-- Bake for 30 minutes; remove the foil and continue baking for 10 more minutes. Slice and serve directly from the skillet, warm or at room temperature. Serves 6 to 8.
Meyer lemons are abundant here in South Florida and are also plentiful in Big Sur. I use the dressing on salads and broiled and baked chicken.
Grilled salmon with Meyer lemon dressing
4 salmon fillets (6 to 8 ounces each)
2 tablespoons canola oil
3 tablespoons minced flat-leaf parsley
Freshly ground black pepper
1 cup Meyer lemon dressing (below)
Preheat grill until you have a red-hot coal base. Brush salmon will the oil on both sides, sprinkle them with parley and season with salt and pepper. Place salmon on grill, skin side down. When fish has grill marks, flip the fish over the cook to your desired doneness. Arrange the salmon on a platter and drizzle generously with the Meyer lemon dressing.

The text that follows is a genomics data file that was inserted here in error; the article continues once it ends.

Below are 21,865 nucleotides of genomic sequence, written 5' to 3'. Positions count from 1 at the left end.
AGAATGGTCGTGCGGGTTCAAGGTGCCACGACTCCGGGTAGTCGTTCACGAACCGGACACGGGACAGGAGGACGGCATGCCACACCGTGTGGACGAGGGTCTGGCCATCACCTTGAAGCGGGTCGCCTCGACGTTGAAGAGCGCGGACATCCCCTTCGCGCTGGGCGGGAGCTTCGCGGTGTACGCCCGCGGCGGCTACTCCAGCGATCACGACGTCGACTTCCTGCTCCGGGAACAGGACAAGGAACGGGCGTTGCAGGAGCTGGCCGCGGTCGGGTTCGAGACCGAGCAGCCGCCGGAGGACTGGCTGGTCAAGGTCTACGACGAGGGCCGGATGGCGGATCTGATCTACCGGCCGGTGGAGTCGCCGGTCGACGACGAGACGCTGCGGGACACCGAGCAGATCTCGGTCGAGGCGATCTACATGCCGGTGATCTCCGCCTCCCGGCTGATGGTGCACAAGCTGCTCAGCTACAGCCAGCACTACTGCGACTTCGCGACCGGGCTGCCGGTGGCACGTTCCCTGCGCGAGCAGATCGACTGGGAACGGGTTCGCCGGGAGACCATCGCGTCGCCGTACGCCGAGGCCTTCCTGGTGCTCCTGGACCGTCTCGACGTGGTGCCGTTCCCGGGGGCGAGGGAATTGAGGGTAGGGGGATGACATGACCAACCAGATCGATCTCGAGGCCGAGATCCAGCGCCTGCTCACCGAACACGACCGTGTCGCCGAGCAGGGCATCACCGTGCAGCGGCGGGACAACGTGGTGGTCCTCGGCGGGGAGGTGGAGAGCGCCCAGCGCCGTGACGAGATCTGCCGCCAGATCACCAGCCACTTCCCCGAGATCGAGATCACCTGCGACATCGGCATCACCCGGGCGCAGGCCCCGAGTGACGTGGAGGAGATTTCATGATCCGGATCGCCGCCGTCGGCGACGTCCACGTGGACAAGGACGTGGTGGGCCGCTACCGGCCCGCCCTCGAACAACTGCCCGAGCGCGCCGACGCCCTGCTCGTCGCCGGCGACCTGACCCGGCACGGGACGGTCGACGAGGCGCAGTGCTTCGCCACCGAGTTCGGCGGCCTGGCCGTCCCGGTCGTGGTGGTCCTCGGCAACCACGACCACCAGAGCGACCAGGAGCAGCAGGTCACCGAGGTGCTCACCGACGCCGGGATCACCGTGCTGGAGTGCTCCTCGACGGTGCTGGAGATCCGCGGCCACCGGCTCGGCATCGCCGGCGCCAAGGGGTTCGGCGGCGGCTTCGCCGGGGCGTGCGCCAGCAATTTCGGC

Ingredients for dressing
½ cup freshly squeezed orange juice
2 tablespoon balsamic vinegar (white or golden)
2 teaspoons Dijon mustard
¾ teaspoon kosher salt
4 tablespoon freshly squeezed Meyer lemon juice
Grated zest of 1 Meyer lemon
¾ cup canola oil (although this recipe calls for canola oil, I would use olive oil)
-- Put orange juice into a small saucepan and reduce it over medium-high heat until syrupy, 5 to 7 minutes (there should be about 1 tablespoon). Place the reduced orange juice, vinegar, mustard, salt, lemon juice and lemon zest into a blender. With the blender running, add the oil in a slow, steady stream, blending until dressing is thick and emulsified.
-- Transfer the dressing to a plastic container or glass jar and refrigerate until ready to use. Makes 1 cup.
“The Big Sur Bakery Cookbook” ($40; Morrow Publishers) is available through local bookstores and online at www.HarperCollins.com. Contact the bakery at bigsurbakery.com